Like other reusable medical devices, bronchoscopes must be thoroughly cleaned and sterilized between procedures. However, the level of contamination remaining after reprocessing has led some to speculate that single-use bronchoscopes might be a safer option for patients.
In 2017, a study supported by 3M Company and Healthmark Industries was conducted to investigate the sterility of the bronchoscopes after reprocessing. Three large hospitals in the US were include in the research, two of which were designated as transplant centers, where 24 flexible bronchoscopes in use were inspected after cleaning and disinfection.
Using microbial cultures, along with protein, hemoglobin and ATP-detecting tests, the research team found that all of the bronchoscopes examined retained some residual contamination after manual cleaning. Nearly 60 percent of these devices also tested positive for the presence of microbes including mold, and species of Stenotrophomonas maltophilia and E. coli/Shigella.
What’s more, all of the bronchoscopes had some level of visual damage, such as fluid retention, residue, scratches and debris.
“Damaged and contaminated bronchoscopes were in use at all sites,” said the authors of the Chest Journal study. “Inadequate reprocessing practices may have contributed to bioburden found on bronchoscopes. However, even when guidelines were followed, high-level disinfection was not effective.”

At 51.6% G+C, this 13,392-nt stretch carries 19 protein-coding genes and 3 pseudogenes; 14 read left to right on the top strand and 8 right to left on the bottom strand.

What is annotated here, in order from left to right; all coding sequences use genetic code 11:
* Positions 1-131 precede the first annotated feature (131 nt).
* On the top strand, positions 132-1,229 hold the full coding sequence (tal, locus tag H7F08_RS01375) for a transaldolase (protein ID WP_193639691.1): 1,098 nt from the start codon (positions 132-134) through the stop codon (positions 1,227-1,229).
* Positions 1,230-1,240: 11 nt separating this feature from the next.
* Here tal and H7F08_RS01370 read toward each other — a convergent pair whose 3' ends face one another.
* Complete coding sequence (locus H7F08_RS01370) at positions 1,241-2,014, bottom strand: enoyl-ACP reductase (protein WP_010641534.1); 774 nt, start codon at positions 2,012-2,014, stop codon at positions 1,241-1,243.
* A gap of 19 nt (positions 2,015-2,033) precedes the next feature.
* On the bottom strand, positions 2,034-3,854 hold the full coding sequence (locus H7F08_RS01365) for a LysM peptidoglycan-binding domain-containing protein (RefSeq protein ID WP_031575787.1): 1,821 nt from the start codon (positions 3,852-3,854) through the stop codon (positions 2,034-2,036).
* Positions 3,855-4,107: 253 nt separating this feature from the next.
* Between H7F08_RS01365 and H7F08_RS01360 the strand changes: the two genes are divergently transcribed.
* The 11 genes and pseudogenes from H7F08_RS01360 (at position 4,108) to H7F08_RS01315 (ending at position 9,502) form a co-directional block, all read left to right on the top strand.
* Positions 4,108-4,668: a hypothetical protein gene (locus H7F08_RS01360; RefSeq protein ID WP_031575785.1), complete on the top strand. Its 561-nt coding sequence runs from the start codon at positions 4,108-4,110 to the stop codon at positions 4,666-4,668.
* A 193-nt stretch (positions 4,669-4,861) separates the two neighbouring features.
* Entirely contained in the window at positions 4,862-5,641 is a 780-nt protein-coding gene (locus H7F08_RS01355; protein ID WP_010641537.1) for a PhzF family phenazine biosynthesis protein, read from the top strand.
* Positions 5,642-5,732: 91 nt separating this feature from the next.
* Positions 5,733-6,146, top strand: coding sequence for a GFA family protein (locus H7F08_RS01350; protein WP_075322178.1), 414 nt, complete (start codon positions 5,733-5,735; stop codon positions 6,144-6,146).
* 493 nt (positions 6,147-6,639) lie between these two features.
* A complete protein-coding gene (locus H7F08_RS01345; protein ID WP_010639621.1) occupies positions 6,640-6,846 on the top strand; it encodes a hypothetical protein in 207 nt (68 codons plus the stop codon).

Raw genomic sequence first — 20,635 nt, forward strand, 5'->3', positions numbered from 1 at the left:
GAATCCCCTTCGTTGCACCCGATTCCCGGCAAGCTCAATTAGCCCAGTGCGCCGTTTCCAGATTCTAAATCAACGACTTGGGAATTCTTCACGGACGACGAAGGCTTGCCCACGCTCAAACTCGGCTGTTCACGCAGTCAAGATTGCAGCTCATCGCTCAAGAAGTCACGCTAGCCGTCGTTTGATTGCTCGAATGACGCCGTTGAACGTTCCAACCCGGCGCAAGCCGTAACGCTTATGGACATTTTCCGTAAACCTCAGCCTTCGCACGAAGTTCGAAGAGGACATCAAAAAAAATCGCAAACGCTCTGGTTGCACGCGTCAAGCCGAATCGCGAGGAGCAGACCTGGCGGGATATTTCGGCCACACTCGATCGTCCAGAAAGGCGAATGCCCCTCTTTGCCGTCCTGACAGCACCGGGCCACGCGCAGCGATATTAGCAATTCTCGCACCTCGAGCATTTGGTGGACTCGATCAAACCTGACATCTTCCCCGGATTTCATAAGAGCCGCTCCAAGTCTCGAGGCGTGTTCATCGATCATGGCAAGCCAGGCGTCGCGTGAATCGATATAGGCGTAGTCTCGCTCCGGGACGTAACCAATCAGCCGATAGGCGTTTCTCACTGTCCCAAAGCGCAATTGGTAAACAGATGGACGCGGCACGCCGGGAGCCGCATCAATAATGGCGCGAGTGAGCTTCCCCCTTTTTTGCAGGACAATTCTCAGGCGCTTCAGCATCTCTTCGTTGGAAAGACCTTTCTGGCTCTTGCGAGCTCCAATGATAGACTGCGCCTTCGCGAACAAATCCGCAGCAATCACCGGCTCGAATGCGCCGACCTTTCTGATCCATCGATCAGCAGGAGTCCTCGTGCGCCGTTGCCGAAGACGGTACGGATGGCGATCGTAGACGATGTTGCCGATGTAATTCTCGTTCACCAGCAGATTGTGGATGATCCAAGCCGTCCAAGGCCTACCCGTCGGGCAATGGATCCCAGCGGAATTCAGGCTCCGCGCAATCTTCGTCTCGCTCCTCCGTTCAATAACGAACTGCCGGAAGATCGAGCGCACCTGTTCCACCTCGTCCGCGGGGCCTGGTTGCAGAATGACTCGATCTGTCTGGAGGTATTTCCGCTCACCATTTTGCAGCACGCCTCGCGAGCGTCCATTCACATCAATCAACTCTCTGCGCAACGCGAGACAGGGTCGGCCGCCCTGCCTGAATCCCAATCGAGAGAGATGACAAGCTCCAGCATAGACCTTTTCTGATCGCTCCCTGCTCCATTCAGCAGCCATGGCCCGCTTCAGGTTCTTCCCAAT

Overall, the results of this study suggest that disposable, single-use bronchoscopes may be a better option until reprocessing procedures can be brought up to standards.
“A shift toward the use of sterilized bronchoscopes is recommended,” said the authors. “In the meantime, quality management programs and updated reprocessing guidelines are needed.”
Interestingly, single-use bronchoscopes may be more economical compared to their reusable counterparts. According to another study conducted in 2017 and published in PharmacoEconomics, the cost of a disposable bronchoscope comes in around $305, compared to $424 for a device capable of being reprocessed.
“Flexible endoscopes raise specific problems because they are costly to purchase, reprocess, and repair; they are not always available when you need them; and their use risks exposing patients to infections,” Lars Marcher, CEO and President of device maker Ambu A/S told MD+DI. “We believe that the challenges in flexible endoscopy should be addressed with single-use devices, and for more than a decade we have been harnessing the technology.”